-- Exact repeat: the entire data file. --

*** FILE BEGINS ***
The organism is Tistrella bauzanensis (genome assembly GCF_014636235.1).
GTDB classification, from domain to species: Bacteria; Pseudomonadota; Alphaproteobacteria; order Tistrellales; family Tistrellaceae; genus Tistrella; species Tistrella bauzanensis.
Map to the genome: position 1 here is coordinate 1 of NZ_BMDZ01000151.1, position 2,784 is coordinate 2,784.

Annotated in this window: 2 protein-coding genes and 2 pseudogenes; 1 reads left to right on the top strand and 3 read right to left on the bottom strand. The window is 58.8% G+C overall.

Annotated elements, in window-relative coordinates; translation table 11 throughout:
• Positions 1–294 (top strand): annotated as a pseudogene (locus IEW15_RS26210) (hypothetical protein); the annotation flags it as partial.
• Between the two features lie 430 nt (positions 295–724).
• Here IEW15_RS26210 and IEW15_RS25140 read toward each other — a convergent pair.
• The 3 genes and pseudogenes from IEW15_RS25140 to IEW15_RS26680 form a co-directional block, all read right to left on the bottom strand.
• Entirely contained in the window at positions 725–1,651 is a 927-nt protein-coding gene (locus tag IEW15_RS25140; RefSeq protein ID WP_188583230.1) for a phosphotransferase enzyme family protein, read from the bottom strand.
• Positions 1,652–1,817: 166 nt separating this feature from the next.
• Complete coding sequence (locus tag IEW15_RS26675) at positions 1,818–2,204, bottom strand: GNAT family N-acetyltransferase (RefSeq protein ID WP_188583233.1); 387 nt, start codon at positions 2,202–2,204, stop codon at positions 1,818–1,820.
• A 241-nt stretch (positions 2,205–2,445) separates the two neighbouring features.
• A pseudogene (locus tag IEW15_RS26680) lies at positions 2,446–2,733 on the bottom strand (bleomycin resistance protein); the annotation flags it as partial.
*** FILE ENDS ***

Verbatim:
The organism is Tistrella bauzanensis (genome assembly GCF_014636235.1).
GTDB classification, from domain to species: Bacteria; Pseudomonadota; Alphaproteobacteria; order Tistrellales; family Tistrellaceae; genus Tistrella; species Tistrella bauzanensis.
Map to the genome: position 1 here is coordinate 1 of NZ_BMDZ01000151.1, position 2,784 is coordinate 2,784.

Annotated in this window: 2 protein-coding genes and 2 pseudogenes; 1 reads left to right on the top strand and 3 read right to left on the bottom strand. The window is 58.8% G+C overall.

Annotated elements, in window-relative coordinates; translation table 11 throughout:
• Positions 1–294 (top strand): annotated as a pseudogene (locus IEW15_RS26210) (hypothetical protein); the annotation flags it as partial.
• Between the two features lie 430 nt (positions 295–724).
• Here IEW15_RS26210 and IEW15_RS25140 read toward each other — a convergent pair.
• The 3 genes and pseudogenes from IEW15_RS25140 to IEW15_RS26680 form a co-directional block, all read right to left on the bottom strand.
• Entirely contained in the window at positions 725–1,651 is a 927-nt protein-coding gene (locus tag IEW15_RS25140; RefSeq protein ID WP_188583230.1) for a phosphotransferase enzyme family protein, read from the bottom strand.
• Positions 1,652–1,817: 166 nt separating this feature from the next.
• Complete coding sequence (locus tag IEW15_RS26675) at positions 1,818–2,204, bottom strand: GNAT family N-acetyltransferase (RefSeq protein ID WP_188583233.1); 387 nt, start codon at positions 2,202–2,204, stop codon at positions 1,818–1,820.
• A 241-nt stretch (positions 2,205–2,445) separates the two neighbouring features.
• A pseudogene (locus tag IEW15_RS26680) lies at positions 2,446–2,733 on the bottom strand (bleomycin resistance protein); the annotation flags it as partial.